Sunday, July 14, 2013

Was the Zimmermann Telegram a Fraud? Fourteen Points, Treaty of Versailles, and German Reparations

Was the Zimmerman Telegram a Fraud?

The posed question of the Zimmermann Telegram being a fraud is one that I had not previously considered, but is actually a plausible conclusion. We have seen false accusations and false flags multiple times in recent history that have generated war support from the American people and have justified, in many cases unilaterally by the United States, military actions (along with economic sanctions that can lead to military actions). The verification that Iraq possessed no weapons of mass destruction is probably one of the most popular cases. [1]. What makes the possibility of the Zimmermann Telegram being a false flag even stronger is that President Wilson had already secured a second presidential term based on keeping the United States out of the European War.

According to history, the Zimmermann Telegram, supposedly intercepted and decoded in 1917 by the British, was a coded message issued by German Foreign Minister Arthur Zimmermann to the German Minister in Mexico offering U.S. territory in return for Mexican support to the German cause. Looking at the text of the telegram, it seems to blatantly instigate two areas of American interests that would stimulate Congressional justification for American entry into the conflict, and more importantly stir up pro-war domestic support among the American people. The telegram opens by declaring that Germans “intend to begin on the first of February unrestricted submarine warfare” which would have blatantly violated the commitment of the Sussex Pledge that Germany had made to the United States in 1916 [2]. According to the telegram, Germany also offered Mexico “generous financial support and an understanding on our part that Mexico is to reconquer the lost territory in Texas, New Mexico, and Arizona”, territories that Mexico had lost to the U.S. during the Mexican War between 1844 and 1854[3].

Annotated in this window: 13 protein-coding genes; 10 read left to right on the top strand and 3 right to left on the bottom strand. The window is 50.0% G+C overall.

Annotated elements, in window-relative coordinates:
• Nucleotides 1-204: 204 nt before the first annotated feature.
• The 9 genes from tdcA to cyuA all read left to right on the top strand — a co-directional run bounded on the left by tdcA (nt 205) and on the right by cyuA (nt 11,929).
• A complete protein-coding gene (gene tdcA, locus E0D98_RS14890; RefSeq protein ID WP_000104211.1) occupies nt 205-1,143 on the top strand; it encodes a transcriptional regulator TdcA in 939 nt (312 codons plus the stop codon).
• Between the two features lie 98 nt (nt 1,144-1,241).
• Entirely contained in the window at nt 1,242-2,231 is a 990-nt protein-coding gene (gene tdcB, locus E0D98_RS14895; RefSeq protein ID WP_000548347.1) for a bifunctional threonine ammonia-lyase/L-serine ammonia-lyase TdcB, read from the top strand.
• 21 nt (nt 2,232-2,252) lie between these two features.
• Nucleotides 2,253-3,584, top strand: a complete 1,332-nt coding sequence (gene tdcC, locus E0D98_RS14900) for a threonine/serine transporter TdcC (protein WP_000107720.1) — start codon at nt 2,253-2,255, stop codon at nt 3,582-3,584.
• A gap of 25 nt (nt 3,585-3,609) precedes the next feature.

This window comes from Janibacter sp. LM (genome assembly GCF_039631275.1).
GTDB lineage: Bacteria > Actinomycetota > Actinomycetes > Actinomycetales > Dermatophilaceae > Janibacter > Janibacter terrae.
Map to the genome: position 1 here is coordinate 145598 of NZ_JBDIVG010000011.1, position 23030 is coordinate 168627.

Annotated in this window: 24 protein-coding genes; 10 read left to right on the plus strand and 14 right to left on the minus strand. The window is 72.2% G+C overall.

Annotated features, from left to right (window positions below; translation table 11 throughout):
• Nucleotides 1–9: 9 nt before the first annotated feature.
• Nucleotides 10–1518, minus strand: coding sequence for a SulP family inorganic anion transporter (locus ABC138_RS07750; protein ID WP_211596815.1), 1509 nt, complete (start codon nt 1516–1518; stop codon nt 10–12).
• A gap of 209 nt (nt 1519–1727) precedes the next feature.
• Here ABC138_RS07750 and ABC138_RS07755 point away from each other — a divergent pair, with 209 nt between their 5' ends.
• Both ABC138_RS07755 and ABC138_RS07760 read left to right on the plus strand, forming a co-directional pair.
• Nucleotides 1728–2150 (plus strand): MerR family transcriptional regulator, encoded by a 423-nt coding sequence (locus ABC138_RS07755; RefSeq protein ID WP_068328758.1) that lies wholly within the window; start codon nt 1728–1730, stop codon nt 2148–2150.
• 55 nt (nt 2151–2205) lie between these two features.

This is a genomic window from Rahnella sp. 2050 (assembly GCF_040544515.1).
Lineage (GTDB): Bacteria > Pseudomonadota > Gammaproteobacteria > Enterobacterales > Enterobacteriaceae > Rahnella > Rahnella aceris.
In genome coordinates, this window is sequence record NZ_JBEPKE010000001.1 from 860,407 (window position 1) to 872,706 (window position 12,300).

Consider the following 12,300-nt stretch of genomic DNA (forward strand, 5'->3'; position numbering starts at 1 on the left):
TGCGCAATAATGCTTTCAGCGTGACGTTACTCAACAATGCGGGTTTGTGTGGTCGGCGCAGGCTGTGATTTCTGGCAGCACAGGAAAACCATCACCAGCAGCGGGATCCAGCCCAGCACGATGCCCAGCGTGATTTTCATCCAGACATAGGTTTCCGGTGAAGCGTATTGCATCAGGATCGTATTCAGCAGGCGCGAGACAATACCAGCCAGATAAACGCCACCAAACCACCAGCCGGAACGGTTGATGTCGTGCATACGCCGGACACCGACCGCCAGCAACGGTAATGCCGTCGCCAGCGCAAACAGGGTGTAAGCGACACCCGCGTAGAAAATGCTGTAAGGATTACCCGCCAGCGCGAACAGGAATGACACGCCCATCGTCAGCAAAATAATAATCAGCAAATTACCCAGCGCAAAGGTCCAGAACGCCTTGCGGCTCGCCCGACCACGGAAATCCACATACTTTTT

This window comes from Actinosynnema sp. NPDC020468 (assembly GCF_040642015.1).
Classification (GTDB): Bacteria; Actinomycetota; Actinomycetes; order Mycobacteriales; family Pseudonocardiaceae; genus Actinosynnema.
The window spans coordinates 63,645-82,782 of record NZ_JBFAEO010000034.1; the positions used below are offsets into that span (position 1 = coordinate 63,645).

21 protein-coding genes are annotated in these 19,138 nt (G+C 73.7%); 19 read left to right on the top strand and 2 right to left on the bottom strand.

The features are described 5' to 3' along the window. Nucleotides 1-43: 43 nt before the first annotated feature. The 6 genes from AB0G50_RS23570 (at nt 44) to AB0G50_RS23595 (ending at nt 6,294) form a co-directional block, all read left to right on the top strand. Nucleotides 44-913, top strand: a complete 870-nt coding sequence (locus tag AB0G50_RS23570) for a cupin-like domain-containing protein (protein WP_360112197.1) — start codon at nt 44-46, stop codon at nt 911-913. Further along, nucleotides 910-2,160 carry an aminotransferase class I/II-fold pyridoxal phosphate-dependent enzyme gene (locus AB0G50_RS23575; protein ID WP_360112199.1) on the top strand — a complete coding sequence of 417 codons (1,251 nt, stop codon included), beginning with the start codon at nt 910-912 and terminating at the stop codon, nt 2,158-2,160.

It would seem that American (private sector) economic interests were already deeply intertwined with the British, and thus the French. As long as the triple entente states were in good shape during the conflict, the U.S. was able to silently support (and private sector profit) from the sidelines of the European war. The Russian Revolution of 1917 changed the balance of the war in favor of Germany and the Wilson administration required domestic public support to justify the war and in order to enter the war, especially after Wilson’s reelection campaign to stay out of the conflict. The American media was utilized and the “American press published news of the telegram on March 1. On April 6, 1917, the United States Congress formally declared war on Germany and its allies” [4].

I do not believe it is a far reach to consider the possibility that the Zimmermann Telegram was a fraud in order to generate pro-war support among the American people in order to obtain Congressional approval.

Notes:

[1] Diamond, J., J. Keen, & Associated Press Staff, “CIA’s final report: No WMD found in Iraq,” USA Today, October 7, 2004, http://usatoday30.usatoday.com/news/world/iraq/2004-10-06-wmd_x.htm?POE=NEWISVA